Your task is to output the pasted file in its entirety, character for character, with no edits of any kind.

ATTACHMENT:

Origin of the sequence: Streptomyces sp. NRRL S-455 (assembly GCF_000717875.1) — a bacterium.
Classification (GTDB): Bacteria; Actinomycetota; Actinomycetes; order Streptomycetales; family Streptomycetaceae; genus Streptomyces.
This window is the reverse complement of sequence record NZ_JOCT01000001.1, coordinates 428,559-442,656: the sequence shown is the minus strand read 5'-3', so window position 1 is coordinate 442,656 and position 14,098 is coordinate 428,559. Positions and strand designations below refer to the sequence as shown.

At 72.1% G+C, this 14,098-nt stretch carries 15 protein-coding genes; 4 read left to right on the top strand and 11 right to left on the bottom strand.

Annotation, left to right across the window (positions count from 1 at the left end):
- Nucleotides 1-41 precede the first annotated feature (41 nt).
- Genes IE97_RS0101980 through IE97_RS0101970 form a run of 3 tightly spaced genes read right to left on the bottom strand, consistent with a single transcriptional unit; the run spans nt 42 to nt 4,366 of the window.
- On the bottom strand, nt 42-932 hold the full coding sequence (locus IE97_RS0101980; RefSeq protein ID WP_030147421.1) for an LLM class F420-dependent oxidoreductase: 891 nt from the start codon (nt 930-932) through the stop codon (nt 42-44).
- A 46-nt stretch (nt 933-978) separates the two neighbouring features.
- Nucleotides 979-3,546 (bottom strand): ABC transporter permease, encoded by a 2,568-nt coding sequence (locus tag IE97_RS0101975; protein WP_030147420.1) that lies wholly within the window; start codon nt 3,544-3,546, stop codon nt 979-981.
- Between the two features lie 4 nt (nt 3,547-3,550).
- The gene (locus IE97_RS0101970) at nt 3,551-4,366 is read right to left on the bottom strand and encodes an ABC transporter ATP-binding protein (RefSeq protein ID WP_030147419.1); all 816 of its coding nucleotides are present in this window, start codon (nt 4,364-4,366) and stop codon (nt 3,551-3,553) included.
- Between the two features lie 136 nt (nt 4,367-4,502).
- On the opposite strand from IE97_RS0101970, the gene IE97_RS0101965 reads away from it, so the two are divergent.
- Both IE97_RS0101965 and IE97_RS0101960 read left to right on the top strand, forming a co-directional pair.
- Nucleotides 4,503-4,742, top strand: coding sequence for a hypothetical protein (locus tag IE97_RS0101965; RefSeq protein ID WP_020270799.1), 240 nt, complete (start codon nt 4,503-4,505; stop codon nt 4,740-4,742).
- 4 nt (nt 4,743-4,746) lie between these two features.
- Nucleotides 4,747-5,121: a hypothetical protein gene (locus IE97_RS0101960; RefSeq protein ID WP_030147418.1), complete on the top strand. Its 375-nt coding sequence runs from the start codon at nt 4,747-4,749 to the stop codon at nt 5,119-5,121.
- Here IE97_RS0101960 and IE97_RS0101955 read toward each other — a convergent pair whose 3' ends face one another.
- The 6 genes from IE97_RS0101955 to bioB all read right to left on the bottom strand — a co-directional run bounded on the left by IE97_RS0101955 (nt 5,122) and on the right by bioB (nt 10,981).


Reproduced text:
Origin of the sequence: Streptomyces sp. NRRL S-455 (assembly GCF_000717875.1) — a bacterium.
Classification (GTDB): Bacteria; Actinomycetota; Actinomycetes; order Streptomycetales; family Streptomycetaceae; genus Streptomyces.
This window is the reverse complement of sequence record NZ_JOCT01000001.1, coordinates 428,559-442,656: the sequence shown is the minus strand read 5'-3', so window position 1 is coordinate 442,656 and position 14,098 is coordinate 428,559. Positions and strand designations below refer to the sequence as shown.

At 72.1% G+C, this 14,098-nt stretch carries 15 protein-coding genes; 4 read left to right on the top strand and 11 right to left on the bottom strand.

Annotation, left to right across the window (positions count from 1 at the left end):
- Nucleotides 1-41 precede the first annotated feature (41 nt).
- Genes IE97_RS0101980 through IE97_RS0101970 form a run of 3 tightly spaced genes read right to left on the bottom strand, consistent with a single transcriptional unit; the run spans nt 42 to nt 4,366 of the window.
- On the bottom strand, nt 42-932 hold the full coding sequence (locus IE97_RS0101980; RefSeq protein ID WP_030147421.1) for an LLM class F420-dependent oxidoreductase: 891 nt from the start codon (nt 930-932) through the stop codon (nt 42-44).
- A 46-nt stretch (nt 933-978) separates the two neighbouring features.
- Nucleotides 979-3,546 (bottom strand): ABC transporter permease, encoded by a 2,568-nt coding sequence (locus tag IE97_RS0101975; protein WP_030147420.1) that lies wholly within the window; start codon nt 3,544-3,546, stop codon nt 979-981.
- Between the two features lie 4 nt (nt 3,547-3,550).
- The gene (locus IE97_RS0101970) at nt 3,551-4,366 is read right to left on the bottom strand and encodes an ABC transporter ATP-binding protein (RefSeq protein ID WP_030147419.1); all 816 of its coding nucleotides are present in this window, start codon (nt 4,364-4,366) and stop codon (nt 3,551-3,553) included.
- Between the two features lie 136 nt (nt 4,367-4,502).
- On the opposite strand from IE97_RS0101970, the gene IE97_RS0101965 reads away from it, so the two are divergent.
- Both IE97_RS0101965 and IE97_RS0101960 read left to right on the top strand, forming a co-directional pair.
- Nucleotides 4,503-4,742, top strand: coding sequence for a hypothetical protein (locus tag IE97_RS0101965; RefSeq protein ID WP_020270799.1), 240 nt, complete (start codon nt 4,503-4,505; stop codon nt 4,740-4,742).
- 4 nt (nt 4,743-4,746) lie between these two features.
- Nucleotides 4,747-5,121: a hypothetical protein gene (locus IE97_RS0101960; RefSeq protein ID WP_030147418.1), complete on the top strand. Its 375-nt coding sequence runs from the start codon at nt 4,747-4,749 to the stop codon at nt 5,119-5,121.
- Here IE97_RS0101960 and IE97_RS0101955 read toward each other — a convergent pair whose 3' ends face one another.
- The 6 genes from IE97_RS0101955 to bioB all read right to left on the bottom strand — a co-directional run bounded on the left by IE97_RS0101955 (nt 5,122) and on the right by bioB (nt 10,981).